Samsung Soul U900 review:

Samsung Soul U900

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4 stars

CNET Editors' Rating

4 stars 3 user reviews

The Good Touchpad; HSDPA; build quality.

The Bad Lack of xenon flash on the camera; volume during calls could be louder.

The Bottom Line At first, we thought this was going to be a phone with a gimmicky touchpad. After using it for some time, we've come to really like it. Not only does it look good but it works well and is a nice addition to Samsung's massive slider phone portfolio

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8.3 Overall

Samsung is sticking to its slider guns with the Soul U900, which incorporates modern technology into a classic design. Frills aside, we wanted to make sure that the Soul wasn't a hollow, gimmick-led phone with no oomph.

It's currently available from several major retailers, including Virgin Mobile and Carphone Warehouse for free on a monthly contract.

When we first saw the Samsung Soul at the Mobile World Congress in Barcelona, we didn't understand the fuss. Taking it out of the box months later, we've changed our minds -- not only does it feel weighty enough but on second glance, it's also rather attractive.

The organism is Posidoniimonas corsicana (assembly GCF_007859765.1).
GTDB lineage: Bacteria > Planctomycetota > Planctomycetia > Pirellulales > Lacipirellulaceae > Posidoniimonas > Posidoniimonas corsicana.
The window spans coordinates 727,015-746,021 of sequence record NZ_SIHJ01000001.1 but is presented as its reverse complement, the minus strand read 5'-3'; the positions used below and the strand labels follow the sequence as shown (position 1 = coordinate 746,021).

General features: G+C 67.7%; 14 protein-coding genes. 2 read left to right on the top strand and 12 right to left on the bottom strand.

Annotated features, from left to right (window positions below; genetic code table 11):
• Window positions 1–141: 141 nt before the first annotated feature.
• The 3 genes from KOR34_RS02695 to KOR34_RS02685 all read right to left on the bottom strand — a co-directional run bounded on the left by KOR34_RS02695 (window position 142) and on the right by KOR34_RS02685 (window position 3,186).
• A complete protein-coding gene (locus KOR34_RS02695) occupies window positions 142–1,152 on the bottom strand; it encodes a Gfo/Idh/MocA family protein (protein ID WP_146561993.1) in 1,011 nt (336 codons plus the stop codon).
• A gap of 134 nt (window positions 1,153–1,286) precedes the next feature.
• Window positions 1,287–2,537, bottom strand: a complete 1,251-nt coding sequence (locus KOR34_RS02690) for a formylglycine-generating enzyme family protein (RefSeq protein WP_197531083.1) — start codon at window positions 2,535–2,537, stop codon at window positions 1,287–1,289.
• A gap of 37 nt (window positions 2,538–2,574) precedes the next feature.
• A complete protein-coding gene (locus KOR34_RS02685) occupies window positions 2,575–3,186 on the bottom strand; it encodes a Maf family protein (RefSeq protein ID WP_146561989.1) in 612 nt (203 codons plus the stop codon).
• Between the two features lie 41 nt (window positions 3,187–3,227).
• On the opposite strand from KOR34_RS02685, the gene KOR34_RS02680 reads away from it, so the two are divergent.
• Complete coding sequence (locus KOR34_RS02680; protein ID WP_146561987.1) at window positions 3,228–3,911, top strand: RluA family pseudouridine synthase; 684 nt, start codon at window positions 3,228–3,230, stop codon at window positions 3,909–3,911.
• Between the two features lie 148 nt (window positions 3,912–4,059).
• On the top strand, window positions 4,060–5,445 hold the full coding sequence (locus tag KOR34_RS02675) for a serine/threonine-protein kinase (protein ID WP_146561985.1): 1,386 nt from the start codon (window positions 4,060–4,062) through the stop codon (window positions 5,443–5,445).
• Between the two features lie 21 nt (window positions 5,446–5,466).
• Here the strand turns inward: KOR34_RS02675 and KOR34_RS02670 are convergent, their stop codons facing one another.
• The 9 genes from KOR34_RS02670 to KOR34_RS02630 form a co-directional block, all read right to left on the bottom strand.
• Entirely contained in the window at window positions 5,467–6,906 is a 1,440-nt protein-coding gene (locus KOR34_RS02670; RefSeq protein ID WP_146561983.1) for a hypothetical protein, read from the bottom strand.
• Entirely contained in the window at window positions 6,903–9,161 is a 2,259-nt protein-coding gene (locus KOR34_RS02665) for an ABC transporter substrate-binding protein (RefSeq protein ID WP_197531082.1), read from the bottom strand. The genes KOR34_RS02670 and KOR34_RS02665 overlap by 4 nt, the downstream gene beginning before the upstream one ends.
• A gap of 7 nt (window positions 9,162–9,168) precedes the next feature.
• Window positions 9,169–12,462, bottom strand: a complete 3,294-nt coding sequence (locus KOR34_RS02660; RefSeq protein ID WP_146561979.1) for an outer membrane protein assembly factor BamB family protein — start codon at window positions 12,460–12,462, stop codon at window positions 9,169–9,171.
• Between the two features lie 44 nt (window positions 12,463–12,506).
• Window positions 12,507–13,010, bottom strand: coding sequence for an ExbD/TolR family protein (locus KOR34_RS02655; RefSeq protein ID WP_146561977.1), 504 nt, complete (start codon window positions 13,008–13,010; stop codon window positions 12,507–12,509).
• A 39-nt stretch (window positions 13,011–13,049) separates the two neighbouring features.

The Soul's keypad is large and well laid out. We found texting very easy

The Soul sits just right in our hand. A part metal casing gives it a solid look and feel. Everything is well laid out from the keypad to the screen. Some people might find it too chunky, but we think Samsung's hit the nail on the head, size-wise.

We weren't impressed by LG's attempt at using dual screens on the KF600but the Soul pulls it off. The navigation touchscreen at the bottom is very responsive and provides an adequate amount of vibrating feedback.

Fortunately, all the heavily-used keys such as cancel and soft keys are mechanical. You can avoid the irritation of deleting a whole text message -- as you could on the Samsung E900 -- when you mistakenly brushed the touch-sensitive cancel key.

It looks like Samsung acknowledges its past mistakes and has cleverly engineered the Soul. The 5-megapixel camera, for example, is protected behind the slide mechanism, which is a small detail that adds to the overall user experience.

The aim of having a navigation touchscreen seemed redundant at first, but starts to make sense when you use the Soul. When you access an app such as the camera, it offers a series of camera keys making it easier to change all the settings.

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